Wednesday, December 28, 2011

It's a clip show

I'm using an influx of new followers to my Twitter feed, which includes a link to this blog, as an excuse to do a recap of the most-read posts from Spin This in 2011, with a little added commentary to make it all worth your while. Here goes:

1. Matt Lauer, meanie

This was not only the most popular post of 2011, but has gotten the most hits since I started this blog in July 2010. I'll admit to walking back a bit the argument I made in this post that my fellow PR practitioners spend too much time worrying about the perception of the public relations industry. It sparked a healthy conversation with Frank Strong, PR in Pink, and Gini Dietrich about the consequences of negative stereotypes of our field, and how we should go about combating them. My prescription -- that we should simply let our good work speak for itself -- was a bit naive; if that was all that was required to maintain a good reputation for a person, organization, industry, etc., than no one would have any need for our expertise in the first place. The bottom line is that our clients and employers do need us, not just as communicators but as strategic advisors, to help them make sound decisions, and they won't trust us to do so if they see us as nothing but spin artists.

2. Brand Journalism 101

In this post, I talked about the opportunities that digital communications tools provide those of us in marketing and PR to tell our stories directly to our target audiences, bypassing the news media and other traditional filters. It's about giving your audience value: information that is useful to them but that also advances your organization's strategic goals. Some people call it content curation. Whatever you call it, it's the reason why there's never been a better time to be in public relations.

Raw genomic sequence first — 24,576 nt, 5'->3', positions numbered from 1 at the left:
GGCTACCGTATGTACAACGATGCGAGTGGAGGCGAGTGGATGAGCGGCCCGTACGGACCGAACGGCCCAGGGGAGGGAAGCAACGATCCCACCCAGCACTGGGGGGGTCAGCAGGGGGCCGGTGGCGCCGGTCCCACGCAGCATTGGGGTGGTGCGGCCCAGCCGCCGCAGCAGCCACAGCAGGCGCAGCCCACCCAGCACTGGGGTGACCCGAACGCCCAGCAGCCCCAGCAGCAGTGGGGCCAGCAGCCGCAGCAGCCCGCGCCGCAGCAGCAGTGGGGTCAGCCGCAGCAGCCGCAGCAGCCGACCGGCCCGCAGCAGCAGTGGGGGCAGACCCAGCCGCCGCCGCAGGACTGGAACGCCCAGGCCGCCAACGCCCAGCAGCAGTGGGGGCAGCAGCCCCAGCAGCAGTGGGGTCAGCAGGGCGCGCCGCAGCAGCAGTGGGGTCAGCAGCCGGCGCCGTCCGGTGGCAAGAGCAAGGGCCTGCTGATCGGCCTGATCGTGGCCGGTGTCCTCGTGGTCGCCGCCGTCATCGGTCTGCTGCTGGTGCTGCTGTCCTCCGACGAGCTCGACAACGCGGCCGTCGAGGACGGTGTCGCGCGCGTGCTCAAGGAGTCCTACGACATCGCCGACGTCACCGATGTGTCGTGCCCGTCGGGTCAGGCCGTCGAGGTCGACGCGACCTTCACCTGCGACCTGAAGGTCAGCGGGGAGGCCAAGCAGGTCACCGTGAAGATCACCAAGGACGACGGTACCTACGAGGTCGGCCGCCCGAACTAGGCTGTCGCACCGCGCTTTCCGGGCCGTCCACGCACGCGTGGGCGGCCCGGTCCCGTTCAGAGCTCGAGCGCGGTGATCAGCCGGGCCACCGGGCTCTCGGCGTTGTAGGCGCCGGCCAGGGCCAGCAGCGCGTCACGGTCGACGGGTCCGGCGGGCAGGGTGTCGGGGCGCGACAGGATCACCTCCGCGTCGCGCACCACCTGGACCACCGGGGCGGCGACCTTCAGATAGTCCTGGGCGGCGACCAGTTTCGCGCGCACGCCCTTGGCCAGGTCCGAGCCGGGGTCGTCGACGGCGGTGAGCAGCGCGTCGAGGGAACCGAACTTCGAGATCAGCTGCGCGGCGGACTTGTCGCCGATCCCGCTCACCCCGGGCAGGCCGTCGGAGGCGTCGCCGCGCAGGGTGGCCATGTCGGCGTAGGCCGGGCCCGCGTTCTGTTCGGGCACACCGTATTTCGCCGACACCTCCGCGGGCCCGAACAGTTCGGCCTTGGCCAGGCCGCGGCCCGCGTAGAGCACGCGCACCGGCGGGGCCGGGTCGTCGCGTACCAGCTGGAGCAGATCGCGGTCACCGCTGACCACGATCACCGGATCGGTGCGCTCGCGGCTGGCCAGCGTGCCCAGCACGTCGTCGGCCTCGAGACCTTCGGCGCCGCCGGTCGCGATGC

3. Stop this man before he speaks again

Just when it appeared that Netflix CEO Reed Hastings couldn't do any more damage to this once vaunted brand, he gave an interview in October to the New York Times Magazine in which he seemed to blame his company's customers for the debacle that was Qwikster. Previously I had discussed the difference between a genuine crisis and a PR crisis, and noted that Netflix had both on its hands, thanks to its CEO's verbal diarrhea.

4. Print is still fit for news

We're not dead yet, says the traditional news media, given a media use survey that found affluent audiences -- the ones that are often most coveted by marketeers -- still get most of their news from TV and print, and prefer to read magazines in print rather than online. The bottom line for professional communicators: Know your audience, know their preferences, and don't forget the old tricks even as you master new ones.

5. It's the message, stupid

This post was of particular to interest to my Pittsburgh readers, but is of relevance to everyone. I dissected the public relations battle between hospital giant UPMC and insurance giant Highmark. I concluded that despite a preponderance of negative publicity, UPMC was coming out ahead because it was consistent in its message that it had a plan that would allow Highmark subscribers to continue to have access to UPMC physicians. The lesson here is that the messages conveyed by media coverage may be more important than the tone of that coverage.

Well, that's likely it for 2011. Have a Happy New Year, and thanks for all your support. Let's do it again next year.

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